Winter floods lead to sharp fall in climate change scepticism

Attitude change is most dramatic on record

Last winter’s floods have changed the way the nation thinks about climate change, researchers say.

Large groups of the population have become less sceptical about global warming after the floods which submerged regions for weeks.

Before the rains, 17 per cent of the population were climate sceptics. But afterwards, this proportion fell by almost a quarter to 13 per cent, a study by Cardiff University finds.

Over the same period, the proportion of people who think humans are either mainly or entirely responsible for climate change has risen to 36 per cent of the population.

The changes in attitudes are far more dramatic than for any equivalent period since records on UK public perceptions of climate change began 10 years ago.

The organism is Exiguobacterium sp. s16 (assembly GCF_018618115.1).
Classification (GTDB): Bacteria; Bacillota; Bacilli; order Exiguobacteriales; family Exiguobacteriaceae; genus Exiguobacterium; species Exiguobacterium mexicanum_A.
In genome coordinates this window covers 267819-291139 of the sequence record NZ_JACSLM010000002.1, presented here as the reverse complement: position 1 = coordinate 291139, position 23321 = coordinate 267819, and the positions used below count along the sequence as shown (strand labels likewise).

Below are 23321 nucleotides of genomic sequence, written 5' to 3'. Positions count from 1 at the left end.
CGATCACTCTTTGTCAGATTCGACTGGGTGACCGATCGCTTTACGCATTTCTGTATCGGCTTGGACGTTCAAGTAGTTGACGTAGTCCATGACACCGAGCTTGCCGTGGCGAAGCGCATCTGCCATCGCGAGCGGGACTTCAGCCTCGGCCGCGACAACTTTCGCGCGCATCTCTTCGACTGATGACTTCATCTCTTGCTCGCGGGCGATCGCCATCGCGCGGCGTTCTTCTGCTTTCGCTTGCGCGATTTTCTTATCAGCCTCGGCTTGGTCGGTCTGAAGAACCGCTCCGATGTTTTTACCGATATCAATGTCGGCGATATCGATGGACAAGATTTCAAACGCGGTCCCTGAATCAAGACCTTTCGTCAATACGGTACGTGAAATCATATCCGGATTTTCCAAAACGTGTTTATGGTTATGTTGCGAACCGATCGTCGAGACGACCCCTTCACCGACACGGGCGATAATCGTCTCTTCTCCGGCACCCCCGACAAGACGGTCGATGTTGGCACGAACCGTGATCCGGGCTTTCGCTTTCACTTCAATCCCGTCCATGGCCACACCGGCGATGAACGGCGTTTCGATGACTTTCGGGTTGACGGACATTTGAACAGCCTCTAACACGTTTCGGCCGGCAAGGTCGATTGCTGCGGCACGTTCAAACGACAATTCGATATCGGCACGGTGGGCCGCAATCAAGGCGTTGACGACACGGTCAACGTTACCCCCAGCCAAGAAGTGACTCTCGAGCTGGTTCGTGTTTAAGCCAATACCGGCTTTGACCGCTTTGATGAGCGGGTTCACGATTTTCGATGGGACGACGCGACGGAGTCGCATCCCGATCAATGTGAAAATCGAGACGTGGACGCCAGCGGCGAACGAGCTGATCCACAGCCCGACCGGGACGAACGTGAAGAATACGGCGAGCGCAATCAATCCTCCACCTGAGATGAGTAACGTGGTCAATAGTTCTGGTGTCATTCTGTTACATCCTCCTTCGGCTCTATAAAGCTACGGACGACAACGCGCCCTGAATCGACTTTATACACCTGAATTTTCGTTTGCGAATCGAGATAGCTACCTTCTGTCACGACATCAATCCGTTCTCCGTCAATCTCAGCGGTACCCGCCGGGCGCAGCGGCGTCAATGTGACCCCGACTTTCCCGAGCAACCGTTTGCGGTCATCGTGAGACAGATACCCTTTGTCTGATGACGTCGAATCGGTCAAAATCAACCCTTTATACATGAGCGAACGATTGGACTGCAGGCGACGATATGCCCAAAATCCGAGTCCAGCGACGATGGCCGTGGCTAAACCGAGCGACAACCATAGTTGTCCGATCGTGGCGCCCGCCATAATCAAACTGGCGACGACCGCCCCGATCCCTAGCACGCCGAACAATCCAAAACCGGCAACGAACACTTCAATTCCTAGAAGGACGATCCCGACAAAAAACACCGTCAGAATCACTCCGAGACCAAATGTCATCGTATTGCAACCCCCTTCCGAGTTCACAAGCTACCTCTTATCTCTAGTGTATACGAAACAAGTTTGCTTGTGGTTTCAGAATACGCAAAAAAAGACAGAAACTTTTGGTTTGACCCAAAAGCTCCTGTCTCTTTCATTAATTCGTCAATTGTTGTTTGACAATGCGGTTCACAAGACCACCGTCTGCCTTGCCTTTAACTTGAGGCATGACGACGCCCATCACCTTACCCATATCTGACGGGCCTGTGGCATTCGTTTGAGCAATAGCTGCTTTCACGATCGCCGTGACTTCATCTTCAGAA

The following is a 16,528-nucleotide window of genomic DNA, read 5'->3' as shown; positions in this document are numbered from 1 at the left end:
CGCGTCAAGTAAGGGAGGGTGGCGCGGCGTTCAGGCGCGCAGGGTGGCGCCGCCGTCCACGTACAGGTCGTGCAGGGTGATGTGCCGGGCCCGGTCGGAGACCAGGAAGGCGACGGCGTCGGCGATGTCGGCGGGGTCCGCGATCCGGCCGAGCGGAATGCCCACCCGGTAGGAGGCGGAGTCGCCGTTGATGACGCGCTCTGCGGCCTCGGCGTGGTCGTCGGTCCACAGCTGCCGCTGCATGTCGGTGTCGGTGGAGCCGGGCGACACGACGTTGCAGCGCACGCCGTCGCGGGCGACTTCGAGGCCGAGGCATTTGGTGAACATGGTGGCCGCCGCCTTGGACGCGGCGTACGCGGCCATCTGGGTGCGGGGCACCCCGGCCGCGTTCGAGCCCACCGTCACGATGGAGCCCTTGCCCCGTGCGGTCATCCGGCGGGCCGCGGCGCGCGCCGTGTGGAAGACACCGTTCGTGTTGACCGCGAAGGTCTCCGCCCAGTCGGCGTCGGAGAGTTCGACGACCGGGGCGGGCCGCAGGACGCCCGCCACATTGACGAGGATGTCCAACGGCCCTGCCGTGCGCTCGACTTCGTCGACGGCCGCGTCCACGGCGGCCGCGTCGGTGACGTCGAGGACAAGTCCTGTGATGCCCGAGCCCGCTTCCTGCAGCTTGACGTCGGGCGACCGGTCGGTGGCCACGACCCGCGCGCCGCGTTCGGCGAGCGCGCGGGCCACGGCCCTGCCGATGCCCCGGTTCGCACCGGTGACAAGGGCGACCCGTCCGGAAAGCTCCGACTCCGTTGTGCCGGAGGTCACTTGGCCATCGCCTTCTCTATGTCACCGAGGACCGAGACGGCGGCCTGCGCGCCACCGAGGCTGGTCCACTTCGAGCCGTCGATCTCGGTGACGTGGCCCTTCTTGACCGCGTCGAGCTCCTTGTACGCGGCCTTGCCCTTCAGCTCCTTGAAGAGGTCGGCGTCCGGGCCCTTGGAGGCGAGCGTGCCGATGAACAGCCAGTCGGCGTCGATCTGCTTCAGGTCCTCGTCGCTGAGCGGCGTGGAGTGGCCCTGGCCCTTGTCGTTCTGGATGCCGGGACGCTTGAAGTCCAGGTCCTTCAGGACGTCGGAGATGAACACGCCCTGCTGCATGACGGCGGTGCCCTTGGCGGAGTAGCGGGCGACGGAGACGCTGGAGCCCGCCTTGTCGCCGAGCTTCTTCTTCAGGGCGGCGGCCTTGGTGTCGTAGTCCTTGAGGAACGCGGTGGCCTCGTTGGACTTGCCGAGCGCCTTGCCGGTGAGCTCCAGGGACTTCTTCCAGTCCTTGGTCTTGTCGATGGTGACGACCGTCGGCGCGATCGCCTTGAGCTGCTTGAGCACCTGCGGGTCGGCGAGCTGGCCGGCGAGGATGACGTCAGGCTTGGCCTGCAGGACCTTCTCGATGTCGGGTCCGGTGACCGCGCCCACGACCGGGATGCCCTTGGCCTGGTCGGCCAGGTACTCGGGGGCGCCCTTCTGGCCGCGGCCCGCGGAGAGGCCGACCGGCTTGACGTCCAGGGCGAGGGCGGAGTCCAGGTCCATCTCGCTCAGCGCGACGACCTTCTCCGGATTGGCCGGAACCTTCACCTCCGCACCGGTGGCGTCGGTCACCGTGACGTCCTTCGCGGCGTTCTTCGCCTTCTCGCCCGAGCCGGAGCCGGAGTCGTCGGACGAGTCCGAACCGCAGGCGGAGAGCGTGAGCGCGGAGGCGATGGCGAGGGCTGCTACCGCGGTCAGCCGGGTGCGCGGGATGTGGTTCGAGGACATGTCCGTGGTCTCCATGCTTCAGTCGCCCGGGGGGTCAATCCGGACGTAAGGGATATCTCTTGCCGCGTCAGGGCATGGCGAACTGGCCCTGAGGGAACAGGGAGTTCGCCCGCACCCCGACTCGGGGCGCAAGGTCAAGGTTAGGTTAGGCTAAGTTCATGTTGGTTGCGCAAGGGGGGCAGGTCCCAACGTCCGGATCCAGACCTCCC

Professor Nick Pidgeon, from Cardiff University’s School of Psychology, said beaming the images of the damage caused by the flooding into households seems to have had an effect on the country’s environmental mindset.

“Many ordinary people in Britain view these events as a sign of things to come,” he said. “These events were so significant in relation to the environment and climate change they  have had an impact on people. Something unique happened 12 months ago and we mustn’t forget that.”

Comments